As the weeks progressed, Colin’s wife refused to let him see his son and demanded large amounts of money off him, although she was also working full time and despite Colin still having to pay for their mortgage, the bills, his legal fees and the money he was sending to the family with whom his son (and wife) were staying. Colin was worried that he would lose his home and would not be able to hold down his job. He felt that his wife would know this, and this was why she was behaving in that way.

Cranstoun continued to support and encourage Colin. He was advised to keep a detailed record of all of his finances, including the money he was sending for his son’s upkeep. In the meantime, Colin’s wife applied for a Non Visitation Order against the opinion of social services, as well as Non Molestation and Occupation Orders to prevent Colin from being in their home. The hearings were set for early July, and both parties were asked not to contact each other. Colin’s wife refused.

On the day of the hearing, Colin’s wife changed her mind and withdrew Court Order applications. She still felt that she should have access to the home, but when the judge heard the evidence he felt that this was not advisable. For Colin, the best news was that a child contact arrangement hearing was scheduled for the end of the month. There was hope that Colin would be allowed to see his son again.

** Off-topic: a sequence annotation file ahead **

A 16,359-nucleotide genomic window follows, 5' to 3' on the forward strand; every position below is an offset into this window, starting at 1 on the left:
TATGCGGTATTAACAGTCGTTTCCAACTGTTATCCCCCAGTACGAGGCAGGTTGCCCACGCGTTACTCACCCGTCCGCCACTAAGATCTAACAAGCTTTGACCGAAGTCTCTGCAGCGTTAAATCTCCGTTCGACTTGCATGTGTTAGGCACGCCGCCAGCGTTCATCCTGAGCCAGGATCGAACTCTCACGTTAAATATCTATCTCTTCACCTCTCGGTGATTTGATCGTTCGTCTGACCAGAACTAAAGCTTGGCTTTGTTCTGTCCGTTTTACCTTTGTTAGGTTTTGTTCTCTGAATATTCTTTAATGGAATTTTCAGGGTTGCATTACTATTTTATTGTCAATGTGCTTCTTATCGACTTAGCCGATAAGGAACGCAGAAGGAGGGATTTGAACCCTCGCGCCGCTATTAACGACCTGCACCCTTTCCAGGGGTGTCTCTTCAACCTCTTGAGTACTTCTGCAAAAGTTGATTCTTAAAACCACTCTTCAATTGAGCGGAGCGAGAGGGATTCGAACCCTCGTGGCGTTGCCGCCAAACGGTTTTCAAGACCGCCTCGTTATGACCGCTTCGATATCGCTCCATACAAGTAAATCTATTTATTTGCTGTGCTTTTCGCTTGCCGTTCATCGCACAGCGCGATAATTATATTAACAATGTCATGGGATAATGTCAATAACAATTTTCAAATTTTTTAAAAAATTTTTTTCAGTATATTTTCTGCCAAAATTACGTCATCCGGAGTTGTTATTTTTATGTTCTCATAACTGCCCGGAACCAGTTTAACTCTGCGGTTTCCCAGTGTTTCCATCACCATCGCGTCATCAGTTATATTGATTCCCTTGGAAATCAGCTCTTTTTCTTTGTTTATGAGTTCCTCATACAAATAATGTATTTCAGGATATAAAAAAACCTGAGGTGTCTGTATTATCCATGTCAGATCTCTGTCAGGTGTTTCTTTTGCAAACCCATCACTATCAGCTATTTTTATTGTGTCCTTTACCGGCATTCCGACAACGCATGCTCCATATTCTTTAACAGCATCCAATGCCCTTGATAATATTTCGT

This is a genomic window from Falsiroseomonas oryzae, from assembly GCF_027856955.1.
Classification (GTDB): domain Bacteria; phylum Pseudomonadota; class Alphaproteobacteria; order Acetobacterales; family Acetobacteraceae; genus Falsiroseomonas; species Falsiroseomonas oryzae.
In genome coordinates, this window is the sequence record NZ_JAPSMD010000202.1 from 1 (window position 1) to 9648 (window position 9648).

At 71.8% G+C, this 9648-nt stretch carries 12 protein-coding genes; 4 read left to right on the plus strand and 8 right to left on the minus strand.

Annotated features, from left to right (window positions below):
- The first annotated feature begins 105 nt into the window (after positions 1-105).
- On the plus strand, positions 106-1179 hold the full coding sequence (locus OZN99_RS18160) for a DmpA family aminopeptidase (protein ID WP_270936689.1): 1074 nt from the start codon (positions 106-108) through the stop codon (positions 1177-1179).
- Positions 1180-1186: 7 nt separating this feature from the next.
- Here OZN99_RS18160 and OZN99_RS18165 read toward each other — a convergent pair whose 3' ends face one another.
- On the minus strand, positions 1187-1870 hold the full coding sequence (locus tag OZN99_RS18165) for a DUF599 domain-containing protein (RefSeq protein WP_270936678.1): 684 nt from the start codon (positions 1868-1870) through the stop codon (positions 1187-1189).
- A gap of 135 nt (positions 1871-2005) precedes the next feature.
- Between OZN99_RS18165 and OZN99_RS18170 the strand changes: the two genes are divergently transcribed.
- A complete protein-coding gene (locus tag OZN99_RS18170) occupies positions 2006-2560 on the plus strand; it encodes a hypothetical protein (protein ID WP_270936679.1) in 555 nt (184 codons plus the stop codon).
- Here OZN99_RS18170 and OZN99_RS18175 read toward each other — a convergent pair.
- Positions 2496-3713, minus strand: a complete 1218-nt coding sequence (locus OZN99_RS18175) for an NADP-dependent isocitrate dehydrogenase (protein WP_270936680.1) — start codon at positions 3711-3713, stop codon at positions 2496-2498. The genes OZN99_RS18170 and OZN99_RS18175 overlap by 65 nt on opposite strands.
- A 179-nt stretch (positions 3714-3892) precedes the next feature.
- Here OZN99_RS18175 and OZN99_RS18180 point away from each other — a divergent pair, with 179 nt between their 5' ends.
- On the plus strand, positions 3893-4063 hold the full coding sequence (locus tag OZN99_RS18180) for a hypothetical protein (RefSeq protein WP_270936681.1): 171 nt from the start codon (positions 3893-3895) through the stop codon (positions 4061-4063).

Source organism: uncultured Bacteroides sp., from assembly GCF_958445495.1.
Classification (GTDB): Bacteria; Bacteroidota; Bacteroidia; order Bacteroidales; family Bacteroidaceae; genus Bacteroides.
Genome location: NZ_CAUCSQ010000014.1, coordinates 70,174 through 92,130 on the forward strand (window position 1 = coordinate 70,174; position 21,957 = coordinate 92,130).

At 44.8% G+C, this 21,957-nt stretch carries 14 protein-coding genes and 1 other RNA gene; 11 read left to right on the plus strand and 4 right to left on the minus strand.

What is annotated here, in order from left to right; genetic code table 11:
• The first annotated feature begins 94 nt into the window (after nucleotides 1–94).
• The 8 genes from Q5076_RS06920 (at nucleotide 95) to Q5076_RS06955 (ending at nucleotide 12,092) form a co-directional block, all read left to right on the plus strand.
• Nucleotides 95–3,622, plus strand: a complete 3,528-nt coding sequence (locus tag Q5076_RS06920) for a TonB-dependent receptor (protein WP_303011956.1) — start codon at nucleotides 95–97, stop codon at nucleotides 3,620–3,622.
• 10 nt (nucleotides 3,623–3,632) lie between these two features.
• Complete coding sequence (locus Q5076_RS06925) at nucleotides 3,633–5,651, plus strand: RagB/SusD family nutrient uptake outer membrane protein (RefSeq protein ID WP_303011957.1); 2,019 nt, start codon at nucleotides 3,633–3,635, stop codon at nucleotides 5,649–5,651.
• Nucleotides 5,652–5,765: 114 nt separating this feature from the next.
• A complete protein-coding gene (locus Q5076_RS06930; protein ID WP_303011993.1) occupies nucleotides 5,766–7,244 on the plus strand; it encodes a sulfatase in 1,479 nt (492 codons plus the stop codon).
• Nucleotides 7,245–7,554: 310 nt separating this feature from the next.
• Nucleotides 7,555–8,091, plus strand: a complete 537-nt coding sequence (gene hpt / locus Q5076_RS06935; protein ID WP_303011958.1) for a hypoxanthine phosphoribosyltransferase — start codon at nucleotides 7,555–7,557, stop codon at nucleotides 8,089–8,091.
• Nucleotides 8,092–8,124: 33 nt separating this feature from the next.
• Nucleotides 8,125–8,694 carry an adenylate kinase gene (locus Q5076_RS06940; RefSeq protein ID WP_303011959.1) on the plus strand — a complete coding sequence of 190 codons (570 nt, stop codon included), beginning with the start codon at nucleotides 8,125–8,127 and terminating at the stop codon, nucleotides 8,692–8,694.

Colin is now in control, feels empowered, knows better how to react and where to turn to for help. Cranstoun has closed the case, but Colin knows he can pick up the phone at any time.

A Survivor’s Story

“I’m now working voluntarily with women who have been/are victims of domestic abuse, as I feel I want to give back to the services and wonderful people who supported and held me through my own experiences”.

Watch this video to see the impact that Transform, one of our domestic abuse services has had on survivors.

*The names in this video have been changed and some content may be distressing for viewers.

Jay’s Story

Jay first became involved with Cranstoun as a service user. With Jay’s openness, hard work and dedication he soon became a service user rep. Jay volunteered five days a week, offering support to service users and staff members.

He then took the brave jump towards paid employment, and with his compassion, incredible story and dedication to helping others, Jay now works for Cranstoun as a recovery worker.

Adrian’s Story

“You have to point yourself in the right direction and keep walking. I was scared about giving up but the service showed me I’m not the only one and it can be done”.